Preventing and Healing Stress Related Depression, Anxiety and Childhood Behavior
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Similarities between Adult Children of Alcoholics or Childhood Abuse With Recipients of Societal Trauma

by Darling G. Villena-Mata, Ph.D

Living with addicts affects how we grieve and how we express that grief. It affects our overall well-being. Having an addicted-oriented society challenges us to stay sober, even for those who do not have to struggle with personal addictions or childhood familial abuse. It challenges all of us to honor our personal grief as well as any societal-inflicted grief, such as from "isms" (e.g., racism, sexism, heterosexism, classism). Society's behaviors and attitudes can reflect those of an addict. "Macro and micro expressions of addiction and dysfunctional behaviors are more than mirrors of each other: they are one and the same." So say Anne Wilson Schaef and Diane Tassel as they discuss the impact of addictive persons in management and leadership positions. Individuals and families make up society. Individuals set policies and mission statements, which then influence implementation and enforcement. If we have wounded leaders, then would it not make sense that their world perceptions are filtered through unresolved wounds? Being a "cause-aholic" is no different from being the addict at the societal helm.

It is therefore important to understand the relationship between addiction and the trauma that induce it, both at the individual and at the societal levels. Is it healthy for us to continue using trauma mechanisms and coping skills (TMCS™) as primary attention-getters? If we live in addictive-oriented society, do we not perpetuate the dysfunction? Is not our overall well-being affected by playing by those addictive rules set forth by society? Is not our identities affected and formed around these rules?

Society that is addicted-oriented, much like individuals that are addicts run on such things as: adrenalin, "fight,flight, and freeze" reactions; categorization/stereotyping of self, other people and behaviors; "time as the enemy and Master"; fear of the unknown for which they believe they have no coping skills; fear that they will not have "safety islands" to which they can regroup as they continue into uncharted "lands"; dismissal of anything that is not perceived as life-threatening; and dismissal of anything outside the focus of their addiction. Dr. Reverend Clarence Williams sees "racism" as a societal addiction. He believes that no one can recuperate from racism; only go through recovery. Others have like "isms" to disease-based illnesses, which infects not only the intended recipients but everyone in society in different forms.

Schaef and others like Dana Cloud contend that it can be the perceived abuser group's advantage to have "walking wounded". What if it benefits them to have people be so preoccupied with existence and survival? If people are so tired and in need of distraction from a cycle of work, sleep, work, then their having a variety of addictions would benefit those who do not want a populace who can question the status quo and become activists for living, rather than for revenge, martyrdom, or simply existing. People who are preoccupied with their daily existence have more of a tendency to fault those around them who are different rather than question "authority" figures and systems. Much like individuals in a dysfunctional family whose authority figures can play one sibling against another. A populace that is in a survival mode and encouraged to react, rather than reflect can be easily manipulated and given disinformation and misinformation by wounded leaders and addicted-oriented systems.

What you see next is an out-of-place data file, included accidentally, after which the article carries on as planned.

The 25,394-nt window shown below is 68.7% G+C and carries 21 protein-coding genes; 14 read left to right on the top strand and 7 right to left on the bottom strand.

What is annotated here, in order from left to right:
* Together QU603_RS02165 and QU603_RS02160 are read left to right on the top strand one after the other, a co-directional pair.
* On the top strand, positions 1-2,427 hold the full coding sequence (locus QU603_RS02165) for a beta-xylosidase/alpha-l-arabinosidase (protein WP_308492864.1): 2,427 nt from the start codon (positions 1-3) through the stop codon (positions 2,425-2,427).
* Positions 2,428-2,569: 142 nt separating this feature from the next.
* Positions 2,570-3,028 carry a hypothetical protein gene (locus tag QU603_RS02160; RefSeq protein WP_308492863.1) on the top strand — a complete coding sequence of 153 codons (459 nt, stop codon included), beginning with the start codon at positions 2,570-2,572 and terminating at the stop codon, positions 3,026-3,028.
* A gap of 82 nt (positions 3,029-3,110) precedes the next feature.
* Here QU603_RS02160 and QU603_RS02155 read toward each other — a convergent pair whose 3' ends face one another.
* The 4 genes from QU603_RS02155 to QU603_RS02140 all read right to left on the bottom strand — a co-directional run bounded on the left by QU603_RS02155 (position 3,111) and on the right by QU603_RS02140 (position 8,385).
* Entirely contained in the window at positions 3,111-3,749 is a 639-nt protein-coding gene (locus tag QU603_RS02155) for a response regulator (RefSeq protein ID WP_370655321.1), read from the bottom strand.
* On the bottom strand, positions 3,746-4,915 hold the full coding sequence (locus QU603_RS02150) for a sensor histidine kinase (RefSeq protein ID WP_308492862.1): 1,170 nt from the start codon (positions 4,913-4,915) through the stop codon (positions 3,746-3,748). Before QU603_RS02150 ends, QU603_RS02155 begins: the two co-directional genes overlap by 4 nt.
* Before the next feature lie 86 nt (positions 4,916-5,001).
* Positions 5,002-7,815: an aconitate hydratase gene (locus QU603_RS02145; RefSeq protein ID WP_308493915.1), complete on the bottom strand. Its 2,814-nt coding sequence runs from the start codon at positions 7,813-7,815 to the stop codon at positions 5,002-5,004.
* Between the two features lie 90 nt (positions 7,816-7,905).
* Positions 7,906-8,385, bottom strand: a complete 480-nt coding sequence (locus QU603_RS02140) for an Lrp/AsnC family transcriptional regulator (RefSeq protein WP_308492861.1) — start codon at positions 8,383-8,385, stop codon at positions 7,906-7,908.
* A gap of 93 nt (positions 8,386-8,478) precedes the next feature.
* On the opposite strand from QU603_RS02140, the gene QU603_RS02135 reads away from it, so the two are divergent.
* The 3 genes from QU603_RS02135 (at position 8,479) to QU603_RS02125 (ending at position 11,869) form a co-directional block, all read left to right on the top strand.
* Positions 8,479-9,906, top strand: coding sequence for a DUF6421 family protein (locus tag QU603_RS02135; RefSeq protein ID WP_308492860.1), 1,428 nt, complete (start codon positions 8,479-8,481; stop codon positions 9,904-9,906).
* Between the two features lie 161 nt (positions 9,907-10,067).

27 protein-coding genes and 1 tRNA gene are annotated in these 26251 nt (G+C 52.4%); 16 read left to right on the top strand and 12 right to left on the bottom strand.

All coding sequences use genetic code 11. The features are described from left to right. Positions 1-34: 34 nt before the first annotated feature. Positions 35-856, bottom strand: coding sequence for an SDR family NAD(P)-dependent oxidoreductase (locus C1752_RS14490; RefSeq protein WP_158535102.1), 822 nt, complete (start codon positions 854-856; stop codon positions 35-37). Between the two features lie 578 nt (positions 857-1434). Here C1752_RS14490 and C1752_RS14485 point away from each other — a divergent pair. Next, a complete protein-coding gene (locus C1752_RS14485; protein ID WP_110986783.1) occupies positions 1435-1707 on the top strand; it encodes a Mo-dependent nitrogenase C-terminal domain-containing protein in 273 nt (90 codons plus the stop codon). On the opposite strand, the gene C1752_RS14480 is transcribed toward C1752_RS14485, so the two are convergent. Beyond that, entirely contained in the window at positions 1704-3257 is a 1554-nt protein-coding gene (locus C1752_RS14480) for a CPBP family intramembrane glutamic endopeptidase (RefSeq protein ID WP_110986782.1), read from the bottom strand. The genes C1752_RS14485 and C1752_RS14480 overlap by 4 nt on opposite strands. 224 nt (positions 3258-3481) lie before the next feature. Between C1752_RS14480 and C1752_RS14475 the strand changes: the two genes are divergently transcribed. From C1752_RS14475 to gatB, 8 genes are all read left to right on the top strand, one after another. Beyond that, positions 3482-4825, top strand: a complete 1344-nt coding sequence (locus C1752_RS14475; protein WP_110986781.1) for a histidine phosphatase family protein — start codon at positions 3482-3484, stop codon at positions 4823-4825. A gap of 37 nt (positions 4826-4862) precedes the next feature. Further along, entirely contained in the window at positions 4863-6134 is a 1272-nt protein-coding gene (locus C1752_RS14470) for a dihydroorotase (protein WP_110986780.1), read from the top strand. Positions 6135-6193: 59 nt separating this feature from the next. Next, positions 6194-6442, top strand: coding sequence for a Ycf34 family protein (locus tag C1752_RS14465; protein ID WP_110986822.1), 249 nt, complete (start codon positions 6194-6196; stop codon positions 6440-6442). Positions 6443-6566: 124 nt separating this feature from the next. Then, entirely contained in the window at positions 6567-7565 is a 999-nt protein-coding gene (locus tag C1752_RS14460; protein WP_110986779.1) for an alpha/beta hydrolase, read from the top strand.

During the course of my professional work and research, I noticed the similarities of symptoms and "rules" that adult children of childhood abuse manifested with the symptoms experienced by recipients of societal trauma, which were induced by "isms" (i.e., racism, sexism, classism, heterosexism, and so forth including religion-based discrimination). By becoming more conscious of the limitations that addictions imposed on our quality of life and how "isms" can be used to perpetuate a "fight, flight, freeze" mode of living, we come closer to regaining our dreams, hopes, and paths-not based on trauma and existing, but based on living.

Often unresolved macro and/or micro trauma and its chronic grief invite addictions. Addictions act as buffers against feeling pain, loss, and helplessness. Addictions are distractions and forms of escapes. The more common addicts are drug and alcohol abusers, work-aholics, and those with "activity-holics". Other kinds of addictions are chronic worrying, and I would say, any chronic thought process and/or behaviors that keep us in a 'loop' where there is no growth, no insights, no real advancement for ourselves and our communities.

This is a short article to a large issue for those who are on the receiving end of societal trauma. May this article encourage you to explore the parallels between micro and macro trauma's effects on recipients and their groups.

 

© 2003 copyright. All rights reserved by author. Reprinted with permission from Nonviolent Change Journal. Darling G. Villena-Mata, Ph.D., a social psychologist, is a trainer, consultant, and speaker in the area of societal trauma's effects on its recipients. She has written several articles and a book on the above similarities and its healing. She is the co-editor of the international publication, Nonviolent Change Journal.

 

 

   
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